GLEN BURNIE, Md. (WJZ) -- Controversy at a Maryland high school. A student's assignment is getting attention for all the wrong reasons. Some are even calling it racist.
Ava-joye Burnett has more on how this all started.
It was supposed to be a lesson on an essay written in the 1700s, but one student's take on it has caused an uproar. WJZ wants to warn you, this story may be disturbing.
The original satirical essay, "A Modest Proposal," tackled the famine in Ireland back in the 1700s. The student at North County High's essay tackled racism in America today.
The author in the 1700s suggested the unimaginable solution of eating babies as a fix for a famine. The student suggested the equally unimaginable response to racism in America, sending African-Americans to the Sahara Desert to be killed.
The essay quickly made its rounds at the school and online.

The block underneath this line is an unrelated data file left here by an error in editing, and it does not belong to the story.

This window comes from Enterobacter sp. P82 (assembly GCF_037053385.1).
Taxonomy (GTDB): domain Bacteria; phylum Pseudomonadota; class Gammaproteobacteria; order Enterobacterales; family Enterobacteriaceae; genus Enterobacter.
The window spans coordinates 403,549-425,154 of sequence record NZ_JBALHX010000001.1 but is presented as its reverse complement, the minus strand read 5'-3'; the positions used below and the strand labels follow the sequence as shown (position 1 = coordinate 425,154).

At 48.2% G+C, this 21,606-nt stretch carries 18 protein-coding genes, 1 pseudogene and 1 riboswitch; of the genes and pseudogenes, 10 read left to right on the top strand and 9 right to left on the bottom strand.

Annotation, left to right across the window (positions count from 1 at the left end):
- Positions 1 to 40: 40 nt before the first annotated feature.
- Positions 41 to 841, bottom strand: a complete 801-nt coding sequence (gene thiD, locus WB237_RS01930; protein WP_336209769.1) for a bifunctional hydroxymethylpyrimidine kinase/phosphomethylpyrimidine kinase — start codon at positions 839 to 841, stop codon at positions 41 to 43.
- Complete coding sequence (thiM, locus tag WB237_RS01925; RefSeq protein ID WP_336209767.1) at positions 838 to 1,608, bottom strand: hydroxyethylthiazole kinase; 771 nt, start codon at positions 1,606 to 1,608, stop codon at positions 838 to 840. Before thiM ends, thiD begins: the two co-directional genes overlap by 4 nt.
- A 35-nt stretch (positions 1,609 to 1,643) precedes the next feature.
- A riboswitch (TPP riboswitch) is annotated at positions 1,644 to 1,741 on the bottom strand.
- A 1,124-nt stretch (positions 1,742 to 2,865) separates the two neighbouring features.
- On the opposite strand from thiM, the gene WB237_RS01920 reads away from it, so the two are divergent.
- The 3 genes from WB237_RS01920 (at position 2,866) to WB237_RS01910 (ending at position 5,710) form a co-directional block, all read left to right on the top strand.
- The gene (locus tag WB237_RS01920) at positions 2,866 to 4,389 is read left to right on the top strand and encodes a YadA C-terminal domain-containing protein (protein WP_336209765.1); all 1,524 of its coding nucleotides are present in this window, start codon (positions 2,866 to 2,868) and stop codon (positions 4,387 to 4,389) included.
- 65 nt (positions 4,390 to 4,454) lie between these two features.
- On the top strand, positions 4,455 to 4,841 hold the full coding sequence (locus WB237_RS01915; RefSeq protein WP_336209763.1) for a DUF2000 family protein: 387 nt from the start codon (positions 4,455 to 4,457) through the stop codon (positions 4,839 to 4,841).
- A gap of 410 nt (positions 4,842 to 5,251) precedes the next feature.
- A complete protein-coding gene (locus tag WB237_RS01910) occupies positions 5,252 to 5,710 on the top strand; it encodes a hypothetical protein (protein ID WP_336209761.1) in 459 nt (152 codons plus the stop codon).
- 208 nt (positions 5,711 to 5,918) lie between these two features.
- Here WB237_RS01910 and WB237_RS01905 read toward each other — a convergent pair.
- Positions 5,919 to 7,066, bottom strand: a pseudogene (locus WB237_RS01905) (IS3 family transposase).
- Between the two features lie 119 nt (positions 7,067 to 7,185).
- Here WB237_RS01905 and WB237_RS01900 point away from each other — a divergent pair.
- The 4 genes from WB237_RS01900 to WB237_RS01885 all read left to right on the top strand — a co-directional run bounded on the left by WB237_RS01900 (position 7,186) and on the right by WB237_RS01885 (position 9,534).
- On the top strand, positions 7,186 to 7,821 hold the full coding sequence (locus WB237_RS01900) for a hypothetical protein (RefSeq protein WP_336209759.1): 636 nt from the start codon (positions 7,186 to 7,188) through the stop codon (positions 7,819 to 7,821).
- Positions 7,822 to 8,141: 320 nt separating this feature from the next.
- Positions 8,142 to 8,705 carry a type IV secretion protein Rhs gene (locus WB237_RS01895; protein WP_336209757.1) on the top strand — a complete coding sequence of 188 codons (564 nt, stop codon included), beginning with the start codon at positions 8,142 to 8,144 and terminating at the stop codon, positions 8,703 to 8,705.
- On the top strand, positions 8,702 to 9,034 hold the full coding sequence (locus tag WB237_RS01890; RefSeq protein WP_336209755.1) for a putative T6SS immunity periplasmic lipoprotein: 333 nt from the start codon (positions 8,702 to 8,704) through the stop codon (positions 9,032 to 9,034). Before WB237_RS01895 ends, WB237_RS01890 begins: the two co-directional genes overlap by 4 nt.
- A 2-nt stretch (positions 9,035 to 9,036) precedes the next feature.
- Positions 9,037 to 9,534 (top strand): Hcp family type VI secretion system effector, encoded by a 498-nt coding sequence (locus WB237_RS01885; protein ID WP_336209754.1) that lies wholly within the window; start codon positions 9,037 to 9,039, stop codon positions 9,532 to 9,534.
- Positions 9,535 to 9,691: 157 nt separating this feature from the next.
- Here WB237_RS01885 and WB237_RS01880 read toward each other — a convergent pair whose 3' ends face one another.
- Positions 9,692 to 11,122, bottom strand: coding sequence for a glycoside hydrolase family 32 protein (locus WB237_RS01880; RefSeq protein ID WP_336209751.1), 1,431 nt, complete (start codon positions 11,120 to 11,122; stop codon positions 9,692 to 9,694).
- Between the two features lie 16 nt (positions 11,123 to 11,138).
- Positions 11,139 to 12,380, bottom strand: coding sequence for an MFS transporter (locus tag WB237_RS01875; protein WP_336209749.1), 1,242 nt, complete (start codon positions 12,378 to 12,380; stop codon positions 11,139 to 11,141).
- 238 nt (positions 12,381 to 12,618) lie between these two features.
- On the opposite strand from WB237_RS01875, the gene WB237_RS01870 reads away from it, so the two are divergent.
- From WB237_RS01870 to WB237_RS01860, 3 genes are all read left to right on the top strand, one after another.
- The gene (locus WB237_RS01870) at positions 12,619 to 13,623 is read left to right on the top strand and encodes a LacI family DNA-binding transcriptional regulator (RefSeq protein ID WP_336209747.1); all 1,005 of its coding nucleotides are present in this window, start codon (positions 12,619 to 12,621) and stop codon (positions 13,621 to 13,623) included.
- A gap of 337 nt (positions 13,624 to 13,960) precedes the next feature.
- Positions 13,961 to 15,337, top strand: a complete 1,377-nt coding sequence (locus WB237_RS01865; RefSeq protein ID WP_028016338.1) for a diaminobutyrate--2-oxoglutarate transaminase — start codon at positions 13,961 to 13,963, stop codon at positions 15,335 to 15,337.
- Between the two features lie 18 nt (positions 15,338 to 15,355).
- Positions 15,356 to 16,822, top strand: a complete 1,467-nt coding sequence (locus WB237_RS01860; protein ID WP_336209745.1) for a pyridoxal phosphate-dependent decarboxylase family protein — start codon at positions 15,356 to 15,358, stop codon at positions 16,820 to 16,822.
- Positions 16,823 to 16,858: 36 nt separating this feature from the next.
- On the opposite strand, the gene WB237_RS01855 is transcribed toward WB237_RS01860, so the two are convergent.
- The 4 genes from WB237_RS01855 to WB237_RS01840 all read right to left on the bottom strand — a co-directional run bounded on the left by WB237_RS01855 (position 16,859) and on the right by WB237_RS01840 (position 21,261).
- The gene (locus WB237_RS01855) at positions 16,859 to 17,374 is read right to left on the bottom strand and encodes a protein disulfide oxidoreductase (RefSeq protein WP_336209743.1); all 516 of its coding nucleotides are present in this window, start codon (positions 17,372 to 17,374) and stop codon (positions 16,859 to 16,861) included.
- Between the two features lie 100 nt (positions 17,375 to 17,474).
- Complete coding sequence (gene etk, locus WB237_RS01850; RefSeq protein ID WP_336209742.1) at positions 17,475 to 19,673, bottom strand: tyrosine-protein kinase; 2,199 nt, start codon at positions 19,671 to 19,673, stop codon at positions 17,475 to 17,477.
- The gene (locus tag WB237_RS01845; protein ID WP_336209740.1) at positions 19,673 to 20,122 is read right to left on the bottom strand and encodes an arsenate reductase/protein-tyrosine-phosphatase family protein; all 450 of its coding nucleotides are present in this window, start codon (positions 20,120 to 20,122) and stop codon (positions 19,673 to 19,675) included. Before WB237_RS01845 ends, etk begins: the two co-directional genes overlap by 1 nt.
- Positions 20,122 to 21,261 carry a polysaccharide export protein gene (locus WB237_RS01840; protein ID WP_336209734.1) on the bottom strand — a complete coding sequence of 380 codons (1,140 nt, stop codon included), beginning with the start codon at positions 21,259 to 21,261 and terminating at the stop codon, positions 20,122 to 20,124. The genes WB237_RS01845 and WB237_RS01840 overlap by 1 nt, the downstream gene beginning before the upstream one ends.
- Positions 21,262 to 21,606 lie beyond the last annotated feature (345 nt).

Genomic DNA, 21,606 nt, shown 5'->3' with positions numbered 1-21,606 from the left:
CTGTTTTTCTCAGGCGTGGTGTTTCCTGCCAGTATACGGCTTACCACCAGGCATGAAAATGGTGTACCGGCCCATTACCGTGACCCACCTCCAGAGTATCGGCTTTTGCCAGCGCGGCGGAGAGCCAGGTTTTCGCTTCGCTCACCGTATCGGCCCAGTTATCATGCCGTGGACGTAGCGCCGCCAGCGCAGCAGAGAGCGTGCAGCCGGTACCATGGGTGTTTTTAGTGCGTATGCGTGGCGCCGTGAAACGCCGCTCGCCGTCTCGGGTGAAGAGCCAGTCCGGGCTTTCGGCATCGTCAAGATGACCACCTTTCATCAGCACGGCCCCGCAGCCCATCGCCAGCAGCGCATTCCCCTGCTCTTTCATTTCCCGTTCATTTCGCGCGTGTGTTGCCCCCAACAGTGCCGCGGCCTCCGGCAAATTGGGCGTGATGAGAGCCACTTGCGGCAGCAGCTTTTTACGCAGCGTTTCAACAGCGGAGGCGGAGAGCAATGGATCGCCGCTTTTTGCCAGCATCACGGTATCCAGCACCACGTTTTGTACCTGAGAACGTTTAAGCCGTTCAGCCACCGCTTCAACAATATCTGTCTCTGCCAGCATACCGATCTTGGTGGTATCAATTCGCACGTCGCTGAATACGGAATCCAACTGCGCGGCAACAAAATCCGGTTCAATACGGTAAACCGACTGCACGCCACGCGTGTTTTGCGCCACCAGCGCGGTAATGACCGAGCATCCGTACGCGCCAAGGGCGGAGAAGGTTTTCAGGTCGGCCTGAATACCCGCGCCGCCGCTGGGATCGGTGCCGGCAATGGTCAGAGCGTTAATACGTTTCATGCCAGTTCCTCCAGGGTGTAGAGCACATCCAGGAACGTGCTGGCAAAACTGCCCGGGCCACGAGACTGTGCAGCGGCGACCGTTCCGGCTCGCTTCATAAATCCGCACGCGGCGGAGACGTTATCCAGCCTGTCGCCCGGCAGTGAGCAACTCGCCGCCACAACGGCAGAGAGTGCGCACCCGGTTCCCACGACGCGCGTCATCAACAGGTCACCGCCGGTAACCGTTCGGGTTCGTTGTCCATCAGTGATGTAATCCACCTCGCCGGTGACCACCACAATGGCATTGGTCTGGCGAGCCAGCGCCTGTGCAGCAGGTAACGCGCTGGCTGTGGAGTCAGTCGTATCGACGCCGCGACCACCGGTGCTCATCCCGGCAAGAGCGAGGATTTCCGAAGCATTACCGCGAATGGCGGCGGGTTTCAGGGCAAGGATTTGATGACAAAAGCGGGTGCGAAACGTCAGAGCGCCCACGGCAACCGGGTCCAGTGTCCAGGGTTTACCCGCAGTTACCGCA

"A lot of people are very angry about it," said Araloluwa Adekunjo, student.
"Really, it was disrespectful and he shouldn't have posted it," said Nate Blair, student.
"It has me and a lot of other students that go to North County very upset. It's disgraceful," said Mackenzie Barnes, student.
This isn't the first time students have done the assignment. The school system says the goal was to give students a lesson in satire.
In a letter sent home to parents, North County Principal Julie Cares said: "Just as one could argue that the content of [the original] piece was ill-advised and insensitive, such is the case with the content of the student's piece."
A school spokesperson reinforced the same message.
"The student chose a subject matter that was clearly insensitive and struck a nerve with students here and staff members here. And so, they have been meetings today where the staff has tried to allow students to express their opinions and say why they're hurt, why they're angered," said Bob Mosier, Anne Arundel County Schools.
As tensions continue to run high, more staff will be on hand Wednesday, as the school deals with the essay that struck a nerve.
"That's not something that you can just joke about," said Blair. "That's wrong, and it hurts people's feelings."
School officials aren't sure if the assignment will be on the curriculum for next year.
The school system has not identified the student who wrote the letter.
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